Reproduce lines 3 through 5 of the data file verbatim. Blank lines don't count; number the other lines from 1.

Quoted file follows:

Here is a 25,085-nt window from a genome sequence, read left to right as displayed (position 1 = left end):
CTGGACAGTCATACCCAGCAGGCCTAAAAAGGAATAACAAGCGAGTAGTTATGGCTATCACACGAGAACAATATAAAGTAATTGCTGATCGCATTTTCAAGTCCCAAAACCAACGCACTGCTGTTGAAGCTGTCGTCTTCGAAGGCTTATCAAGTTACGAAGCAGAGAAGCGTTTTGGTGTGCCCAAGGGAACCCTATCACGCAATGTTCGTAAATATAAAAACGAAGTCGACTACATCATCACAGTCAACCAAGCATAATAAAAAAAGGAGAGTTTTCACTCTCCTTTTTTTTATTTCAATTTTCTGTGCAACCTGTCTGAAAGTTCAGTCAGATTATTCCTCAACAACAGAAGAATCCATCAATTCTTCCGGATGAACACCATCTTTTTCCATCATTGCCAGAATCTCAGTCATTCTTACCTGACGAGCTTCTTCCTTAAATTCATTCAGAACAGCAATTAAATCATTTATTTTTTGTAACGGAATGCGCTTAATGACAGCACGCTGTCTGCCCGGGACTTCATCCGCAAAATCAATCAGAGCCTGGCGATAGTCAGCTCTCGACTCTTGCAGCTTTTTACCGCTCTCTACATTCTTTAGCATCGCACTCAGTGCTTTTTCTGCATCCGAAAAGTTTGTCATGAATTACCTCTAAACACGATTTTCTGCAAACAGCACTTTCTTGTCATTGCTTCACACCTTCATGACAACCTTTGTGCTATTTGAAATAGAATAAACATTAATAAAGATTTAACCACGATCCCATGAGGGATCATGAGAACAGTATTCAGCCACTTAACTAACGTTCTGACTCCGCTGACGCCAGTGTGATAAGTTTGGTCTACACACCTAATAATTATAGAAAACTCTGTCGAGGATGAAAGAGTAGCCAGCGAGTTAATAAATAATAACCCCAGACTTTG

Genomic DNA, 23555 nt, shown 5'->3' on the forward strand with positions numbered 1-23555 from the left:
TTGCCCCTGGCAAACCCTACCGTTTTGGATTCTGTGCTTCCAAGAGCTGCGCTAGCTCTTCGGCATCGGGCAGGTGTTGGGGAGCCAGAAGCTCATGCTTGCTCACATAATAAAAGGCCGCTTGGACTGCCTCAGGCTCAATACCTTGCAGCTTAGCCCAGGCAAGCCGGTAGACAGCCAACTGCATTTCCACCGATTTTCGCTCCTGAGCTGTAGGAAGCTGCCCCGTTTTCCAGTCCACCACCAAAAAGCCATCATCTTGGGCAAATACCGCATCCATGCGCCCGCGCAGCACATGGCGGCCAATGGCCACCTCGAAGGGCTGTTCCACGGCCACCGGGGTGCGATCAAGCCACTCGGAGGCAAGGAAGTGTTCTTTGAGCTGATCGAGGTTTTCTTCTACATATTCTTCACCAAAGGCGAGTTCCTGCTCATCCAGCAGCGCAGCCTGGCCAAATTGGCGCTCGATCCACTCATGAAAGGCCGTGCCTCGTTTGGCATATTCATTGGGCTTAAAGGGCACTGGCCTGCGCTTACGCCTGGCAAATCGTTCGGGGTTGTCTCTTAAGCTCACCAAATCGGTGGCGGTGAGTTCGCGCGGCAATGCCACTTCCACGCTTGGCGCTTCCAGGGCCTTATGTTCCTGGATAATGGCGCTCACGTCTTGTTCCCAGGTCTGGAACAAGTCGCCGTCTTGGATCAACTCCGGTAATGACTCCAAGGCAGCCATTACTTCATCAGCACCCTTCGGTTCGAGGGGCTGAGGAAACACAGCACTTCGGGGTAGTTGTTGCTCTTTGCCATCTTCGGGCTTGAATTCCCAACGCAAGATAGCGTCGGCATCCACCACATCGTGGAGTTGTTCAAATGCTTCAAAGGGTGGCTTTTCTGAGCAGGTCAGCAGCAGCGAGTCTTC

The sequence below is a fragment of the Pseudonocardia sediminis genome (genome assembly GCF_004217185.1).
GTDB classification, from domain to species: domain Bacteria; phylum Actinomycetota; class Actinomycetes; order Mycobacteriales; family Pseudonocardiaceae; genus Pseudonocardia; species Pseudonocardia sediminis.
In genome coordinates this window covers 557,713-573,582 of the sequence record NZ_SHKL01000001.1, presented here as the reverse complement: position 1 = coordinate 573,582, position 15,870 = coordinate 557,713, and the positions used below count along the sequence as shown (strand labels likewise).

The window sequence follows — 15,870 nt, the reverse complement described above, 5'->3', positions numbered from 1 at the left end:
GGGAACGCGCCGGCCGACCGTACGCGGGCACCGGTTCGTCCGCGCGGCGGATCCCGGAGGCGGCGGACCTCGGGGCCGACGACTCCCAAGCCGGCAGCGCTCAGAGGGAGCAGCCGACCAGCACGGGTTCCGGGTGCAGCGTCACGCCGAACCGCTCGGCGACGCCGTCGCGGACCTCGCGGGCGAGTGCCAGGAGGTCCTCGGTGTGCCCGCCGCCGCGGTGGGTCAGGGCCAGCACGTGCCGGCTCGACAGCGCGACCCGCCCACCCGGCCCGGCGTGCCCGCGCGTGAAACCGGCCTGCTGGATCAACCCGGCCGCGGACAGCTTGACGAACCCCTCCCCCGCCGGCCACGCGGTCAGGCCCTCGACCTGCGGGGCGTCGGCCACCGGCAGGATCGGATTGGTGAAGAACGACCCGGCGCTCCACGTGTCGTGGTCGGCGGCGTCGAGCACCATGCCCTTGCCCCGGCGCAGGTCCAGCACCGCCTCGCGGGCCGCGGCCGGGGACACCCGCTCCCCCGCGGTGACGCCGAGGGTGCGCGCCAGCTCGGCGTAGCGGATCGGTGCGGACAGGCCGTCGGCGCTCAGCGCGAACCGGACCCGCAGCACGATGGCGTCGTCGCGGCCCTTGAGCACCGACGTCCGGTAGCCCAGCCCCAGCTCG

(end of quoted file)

Genomic DNA, 23555 nt, shown 5'->3' on the forward strand with positions numbered 1-23555 from the left:
TTGCCCCTGGCAAACCCTACCGTTTTGGATTCTGTGCTTCCAAGAGCTGCGCTAGCTCTTCGGCATCGGGCAGGTGTTGGGGAGCCAGAAGCTCATGCTTGCTCACATAATAAAAGGCCGCTTGGACTGCCTCAGGCTCAATACCTTGCAGCTTAGCCCAGGCAAGCCGGTAGACAGCCAACTGCATTTCCACCGATTTTCGCTCCTGAGCTGTAGGAAGCTGCCCCGTTTTCCAGTCCACCACCAAAAAGCCATCATCTTGGGCAAATACCGCATCCATGCGCCCGCGCAGCACATGGCGGCCAATGGCCACCTCGAAGGGCTGTTCCACGGCCACCGGGGTGCGATCAAGCCACTCGGAGGCAAGGAAGTGTTCTTTGAGCTGATCGAGGTTTTCTTCTACATATTCTTCACCAAAGGCGAGTTCCTGCTCATCCAGCAGCGCAGCCTGGCCAAATTGGCGCTCGATCCACTCATGAAAGGCCGTGCCTCGTTTGGCATATTCATTGGGCTTAAAGGGCACTGGCCTGCGCTTACGCCTGGCAAATCGTTCGGGGTTGTCTCTTAAGCTCACCAAATCGGTGGCGGTGAGTTCGCGCGGCAATGCCACTTCCACGCTTGGCGCTTCCAGGGCCTTATGTTCCTGGATAATGGCGCTCACGTCTTGTTCCCAGGTCTGGAACAAGTCGCCGTCTTGGATCAACTCCGGTAATGACTCCAAGGCAGCCATTACTTCATCAGCACCCTTCGGTTCGAGGGGCTGAGGAAACACAGCACTTCGGGGTAGTTGTTGCTCTTTGCCATCTTCGGGCTTGAATTCCCAACGCAAGATAGCGTCGGCATCCACCACATCGTGGAGTTGTTCAAATGCTTCAAAGGGTGGCTTTTCTGAGCAGGTCAGCAGCAGCGAGTCTTC

The sequence below is a fragment of the Pseudonocardia sediminis genome (genome assembly GCF_004217185.1).